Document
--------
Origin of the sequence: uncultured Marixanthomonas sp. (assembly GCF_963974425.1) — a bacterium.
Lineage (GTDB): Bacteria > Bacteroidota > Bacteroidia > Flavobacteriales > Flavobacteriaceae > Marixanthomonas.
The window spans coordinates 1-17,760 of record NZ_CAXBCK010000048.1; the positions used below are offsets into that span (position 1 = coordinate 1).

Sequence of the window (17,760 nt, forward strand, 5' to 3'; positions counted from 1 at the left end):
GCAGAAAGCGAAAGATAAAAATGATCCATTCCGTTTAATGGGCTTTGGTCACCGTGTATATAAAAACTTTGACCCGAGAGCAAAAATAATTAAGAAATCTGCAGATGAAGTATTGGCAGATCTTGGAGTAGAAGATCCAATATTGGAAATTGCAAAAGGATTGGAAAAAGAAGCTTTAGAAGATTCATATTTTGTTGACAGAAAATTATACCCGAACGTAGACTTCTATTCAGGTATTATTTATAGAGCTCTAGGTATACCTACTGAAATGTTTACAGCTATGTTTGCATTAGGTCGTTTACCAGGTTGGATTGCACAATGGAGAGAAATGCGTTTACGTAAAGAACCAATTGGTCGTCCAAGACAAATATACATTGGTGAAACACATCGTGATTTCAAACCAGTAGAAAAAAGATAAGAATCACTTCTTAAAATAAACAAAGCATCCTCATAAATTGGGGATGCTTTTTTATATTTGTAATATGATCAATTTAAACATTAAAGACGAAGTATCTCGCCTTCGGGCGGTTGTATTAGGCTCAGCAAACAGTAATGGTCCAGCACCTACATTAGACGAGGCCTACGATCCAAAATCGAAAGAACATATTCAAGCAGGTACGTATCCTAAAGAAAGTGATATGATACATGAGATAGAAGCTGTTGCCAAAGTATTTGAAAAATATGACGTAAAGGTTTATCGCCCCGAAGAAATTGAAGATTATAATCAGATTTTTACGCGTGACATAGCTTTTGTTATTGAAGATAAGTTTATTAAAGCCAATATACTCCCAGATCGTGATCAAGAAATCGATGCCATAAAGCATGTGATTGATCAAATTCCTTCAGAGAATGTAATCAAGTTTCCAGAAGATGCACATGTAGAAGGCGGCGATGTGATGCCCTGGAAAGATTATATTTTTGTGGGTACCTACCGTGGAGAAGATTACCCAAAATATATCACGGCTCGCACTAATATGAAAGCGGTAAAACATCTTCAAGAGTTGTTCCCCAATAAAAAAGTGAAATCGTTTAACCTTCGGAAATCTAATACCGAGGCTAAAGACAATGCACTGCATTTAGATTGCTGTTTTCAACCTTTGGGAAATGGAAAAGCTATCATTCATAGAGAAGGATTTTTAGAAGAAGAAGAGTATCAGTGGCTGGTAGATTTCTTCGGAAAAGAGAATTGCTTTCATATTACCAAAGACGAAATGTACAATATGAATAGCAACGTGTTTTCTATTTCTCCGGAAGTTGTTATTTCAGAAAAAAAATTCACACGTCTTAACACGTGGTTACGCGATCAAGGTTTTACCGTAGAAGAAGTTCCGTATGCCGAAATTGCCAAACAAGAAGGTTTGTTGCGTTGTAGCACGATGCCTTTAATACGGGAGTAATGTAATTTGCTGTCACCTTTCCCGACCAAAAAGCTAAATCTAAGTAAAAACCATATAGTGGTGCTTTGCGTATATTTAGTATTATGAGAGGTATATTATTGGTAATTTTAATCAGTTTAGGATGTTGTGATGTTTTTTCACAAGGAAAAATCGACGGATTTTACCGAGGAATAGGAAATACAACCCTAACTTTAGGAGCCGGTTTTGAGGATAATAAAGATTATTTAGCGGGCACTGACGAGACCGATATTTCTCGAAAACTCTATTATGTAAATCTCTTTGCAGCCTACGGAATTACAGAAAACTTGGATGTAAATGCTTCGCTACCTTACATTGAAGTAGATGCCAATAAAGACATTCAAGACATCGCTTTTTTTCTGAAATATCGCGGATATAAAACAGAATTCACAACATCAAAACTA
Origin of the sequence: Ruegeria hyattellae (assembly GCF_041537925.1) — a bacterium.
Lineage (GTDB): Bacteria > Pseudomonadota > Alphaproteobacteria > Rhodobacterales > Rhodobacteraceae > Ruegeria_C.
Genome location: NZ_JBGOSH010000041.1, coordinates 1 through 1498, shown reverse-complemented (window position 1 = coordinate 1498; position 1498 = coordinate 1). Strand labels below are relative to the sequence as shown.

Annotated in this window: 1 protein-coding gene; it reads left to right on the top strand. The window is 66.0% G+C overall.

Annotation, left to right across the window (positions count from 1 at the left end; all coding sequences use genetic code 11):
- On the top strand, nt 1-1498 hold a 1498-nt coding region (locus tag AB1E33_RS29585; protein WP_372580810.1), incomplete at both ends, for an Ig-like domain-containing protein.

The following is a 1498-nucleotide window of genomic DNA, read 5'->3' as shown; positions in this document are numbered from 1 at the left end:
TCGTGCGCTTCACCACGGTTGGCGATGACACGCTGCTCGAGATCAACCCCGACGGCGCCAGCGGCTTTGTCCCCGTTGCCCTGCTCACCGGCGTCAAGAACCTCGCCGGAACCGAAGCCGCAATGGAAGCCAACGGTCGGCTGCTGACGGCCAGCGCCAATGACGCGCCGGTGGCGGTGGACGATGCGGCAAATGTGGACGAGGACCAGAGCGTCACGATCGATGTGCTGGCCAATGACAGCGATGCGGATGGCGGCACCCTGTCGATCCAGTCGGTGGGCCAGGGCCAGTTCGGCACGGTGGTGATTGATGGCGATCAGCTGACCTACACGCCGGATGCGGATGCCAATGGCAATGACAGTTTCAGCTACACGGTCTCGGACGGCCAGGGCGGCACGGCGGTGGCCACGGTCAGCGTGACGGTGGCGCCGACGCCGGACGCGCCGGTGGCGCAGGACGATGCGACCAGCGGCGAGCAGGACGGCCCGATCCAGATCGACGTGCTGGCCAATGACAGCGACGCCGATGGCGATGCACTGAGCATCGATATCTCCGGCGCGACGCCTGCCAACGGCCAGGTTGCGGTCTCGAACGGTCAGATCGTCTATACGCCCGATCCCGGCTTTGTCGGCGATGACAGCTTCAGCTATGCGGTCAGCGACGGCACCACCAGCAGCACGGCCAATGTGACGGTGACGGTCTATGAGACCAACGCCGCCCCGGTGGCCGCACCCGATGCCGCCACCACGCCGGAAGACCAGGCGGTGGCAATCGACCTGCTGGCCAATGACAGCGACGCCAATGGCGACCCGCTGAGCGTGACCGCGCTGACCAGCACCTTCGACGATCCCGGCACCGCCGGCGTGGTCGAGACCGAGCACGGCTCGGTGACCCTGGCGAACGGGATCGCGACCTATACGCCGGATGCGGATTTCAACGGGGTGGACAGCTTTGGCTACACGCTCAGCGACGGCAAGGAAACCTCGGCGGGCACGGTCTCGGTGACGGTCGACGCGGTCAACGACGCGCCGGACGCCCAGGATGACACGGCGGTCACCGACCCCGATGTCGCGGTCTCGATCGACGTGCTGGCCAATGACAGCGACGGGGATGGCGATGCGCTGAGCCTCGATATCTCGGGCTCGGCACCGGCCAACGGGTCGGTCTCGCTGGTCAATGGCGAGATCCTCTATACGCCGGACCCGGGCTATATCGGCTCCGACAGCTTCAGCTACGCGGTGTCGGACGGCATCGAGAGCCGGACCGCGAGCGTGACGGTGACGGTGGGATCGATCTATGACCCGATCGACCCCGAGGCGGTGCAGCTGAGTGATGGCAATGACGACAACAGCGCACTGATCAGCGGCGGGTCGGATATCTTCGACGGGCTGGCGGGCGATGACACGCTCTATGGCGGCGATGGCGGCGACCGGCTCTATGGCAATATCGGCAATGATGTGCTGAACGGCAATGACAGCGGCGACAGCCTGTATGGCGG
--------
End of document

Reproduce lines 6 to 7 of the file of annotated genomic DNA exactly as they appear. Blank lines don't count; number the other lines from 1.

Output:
Origin of the sequence: Ruegeria hyattellae (assembly GCF_041537925.1) — a bacterium.
Lineage (GTDB): Bacteria > Pseudomonadota > Alphaproteobacteria > Rhodobacterales > Rhodobacteraceae > Ruegeria_C.